Games should not always be hard, they should be FUN!

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2 thoughts on “When A Game Stops Being A Game

  1. You are looking in the wrong places for meaningful game experiences. Everyone (I thought) has known for years that, by and large, social, casual, and mobile games are near barren wastelands of “games” algorithmically designed to be gamified advertisements for themselves. That subtle feeling of doing a form of gambling while playing? There’s nothing subtle about it, the game was intentionally designed to be that way for maximum profitability and virality. It’s been like this since Zynga discovered (or at least popularized) the freemium model combined with viral marketing features. You are complaining that the glorified advertisements you’ve been playing lately don’t have great stories or much substance. I’m baffled as to why you were expecting those things from these types of games in the first place.

    I worked on games like this when I was in the game industry. I was a programmer on a handful, but I and my coworkers had been trained in game design to some extent. At every opportunity, we spoke and argued passionately in favor of making our games with real substance and quality, to create a meaningful and fun game while still being free to play. Sometimes the management listened, but eventually it would always come back to hearing how well Zynga was profiting. The desire to emulate the industry’s top company is overpowering, it seems, to the management types. I hear now that many game company heads are literally only interested in making games that are exactly like Candy Crush or Call of Duty, because those are the most profitable, and therefore, the only things worth focusing on.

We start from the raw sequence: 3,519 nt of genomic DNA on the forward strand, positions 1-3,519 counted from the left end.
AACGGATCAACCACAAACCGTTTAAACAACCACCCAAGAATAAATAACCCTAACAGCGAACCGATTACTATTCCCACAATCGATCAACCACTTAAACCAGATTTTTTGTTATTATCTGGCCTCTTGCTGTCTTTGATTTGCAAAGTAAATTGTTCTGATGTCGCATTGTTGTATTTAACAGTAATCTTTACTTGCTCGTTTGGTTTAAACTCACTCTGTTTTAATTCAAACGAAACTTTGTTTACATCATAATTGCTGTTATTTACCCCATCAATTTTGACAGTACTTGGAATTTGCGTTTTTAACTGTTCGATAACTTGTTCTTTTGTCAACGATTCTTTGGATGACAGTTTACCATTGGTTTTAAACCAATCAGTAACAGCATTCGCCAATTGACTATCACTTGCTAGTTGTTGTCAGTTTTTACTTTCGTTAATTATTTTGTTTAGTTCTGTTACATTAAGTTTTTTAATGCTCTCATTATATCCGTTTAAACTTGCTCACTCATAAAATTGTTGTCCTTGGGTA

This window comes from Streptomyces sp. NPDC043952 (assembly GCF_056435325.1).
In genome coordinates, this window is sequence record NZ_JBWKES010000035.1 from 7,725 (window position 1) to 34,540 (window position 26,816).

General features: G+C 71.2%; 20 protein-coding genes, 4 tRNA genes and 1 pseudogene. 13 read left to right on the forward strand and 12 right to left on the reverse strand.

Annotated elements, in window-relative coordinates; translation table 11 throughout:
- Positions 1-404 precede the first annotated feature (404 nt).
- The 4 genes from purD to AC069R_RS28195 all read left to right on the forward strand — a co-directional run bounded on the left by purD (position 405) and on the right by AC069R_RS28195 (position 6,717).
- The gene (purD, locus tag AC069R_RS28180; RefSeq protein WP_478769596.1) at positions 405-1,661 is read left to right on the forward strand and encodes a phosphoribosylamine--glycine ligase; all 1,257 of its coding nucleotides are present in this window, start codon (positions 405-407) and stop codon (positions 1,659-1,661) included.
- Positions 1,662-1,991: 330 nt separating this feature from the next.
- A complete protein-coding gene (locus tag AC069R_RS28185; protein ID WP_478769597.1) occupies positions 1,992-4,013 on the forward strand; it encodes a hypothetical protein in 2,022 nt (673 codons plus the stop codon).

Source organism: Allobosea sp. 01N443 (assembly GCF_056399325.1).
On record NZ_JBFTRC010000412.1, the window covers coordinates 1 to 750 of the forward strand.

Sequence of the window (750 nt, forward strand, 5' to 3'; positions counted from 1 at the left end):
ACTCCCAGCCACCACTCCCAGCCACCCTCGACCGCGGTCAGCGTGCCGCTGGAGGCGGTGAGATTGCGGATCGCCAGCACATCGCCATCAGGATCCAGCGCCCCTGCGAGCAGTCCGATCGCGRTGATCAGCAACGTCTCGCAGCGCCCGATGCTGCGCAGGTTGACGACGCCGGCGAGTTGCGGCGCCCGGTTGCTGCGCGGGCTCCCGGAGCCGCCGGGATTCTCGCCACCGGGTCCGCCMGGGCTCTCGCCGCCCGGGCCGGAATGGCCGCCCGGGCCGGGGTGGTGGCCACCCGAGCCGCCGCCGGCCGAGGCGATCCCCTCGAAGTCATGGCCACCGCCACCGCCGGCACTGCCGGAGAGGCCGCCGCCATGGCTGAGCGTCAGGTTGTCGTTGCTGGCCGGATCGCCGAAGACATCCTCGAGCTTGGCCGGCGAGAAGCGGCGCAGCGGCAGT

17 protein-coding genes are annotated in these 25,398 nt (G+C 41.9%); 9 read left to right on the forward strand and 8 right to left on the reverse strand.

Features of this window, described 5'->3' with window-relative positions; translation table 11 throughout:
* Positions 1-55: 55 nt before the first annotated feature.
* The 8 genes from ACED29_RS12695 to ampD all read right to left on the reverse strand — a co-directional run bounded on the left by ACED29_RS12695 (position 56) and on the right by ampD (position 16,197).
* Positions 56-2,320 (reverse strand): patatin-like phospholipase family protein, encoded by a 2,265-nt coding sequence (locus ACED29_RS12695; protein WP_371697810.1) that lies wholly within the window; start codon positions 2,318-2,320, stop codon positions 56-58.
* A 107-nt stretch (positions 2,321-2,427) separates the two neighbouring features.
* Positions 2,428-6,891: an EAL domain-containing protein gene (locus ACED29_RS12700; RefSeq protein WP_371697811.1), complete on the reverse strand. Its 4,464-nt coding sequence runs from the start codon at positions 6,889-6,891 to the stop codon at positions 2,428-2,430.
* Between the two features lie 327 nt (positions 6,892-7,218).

You want meaningful game experiences, here’s where to look:
    * Indie games – I very much enjoyed Fez, Anti-Chamber, Dust An Elysian Tale, Braid, and dozens upon dozens more unique, clever, and beautiful games, made by small teams who passionately love games.
    * Non-Free Games – when you play a free-to-play game, YOU are the product. When you buy the game, THE GAME is the product. Think about the motivations that entails. When they have to sell a game one time, and that’s it. The company has to convince you, up front, that their game is worth investing in. This forces them to focus on quality and a meaningful promise that the game will continue to be interesting in the long run. Free-to-play games, on the other hand, only have an incentive to keep you playing and spending as long as possible, by any means necessary, even if it means taking advantage of psychological tricks and dubious advertising. The barrier to entry is zero dollars, so there is no need to entice players, only to get as many players in as possible.
    * Other genres/platforms – though the industry is doing everything it can to make every genre into a free-to-play genre, most other genres are relatively uninfected. Try console and pc games that are fps’s, rts’s, driving, adventure, rpg, platforming, puzzle platforming, etc. Avoid Facebook and mobile games more or less completely.
    * Older companies – as a rule of thumb, the older the game company, the less likely they are to be using these tricks and practices. Notable exception: EA.
    * Games with a unique graphical style – if they are going to go to the trouble to make a game with a really different look, either because the gameplay needs it or to differentiate themselves from others artistically, it’s pretty common that the desire to create unique things carries over into the gameplay design as well.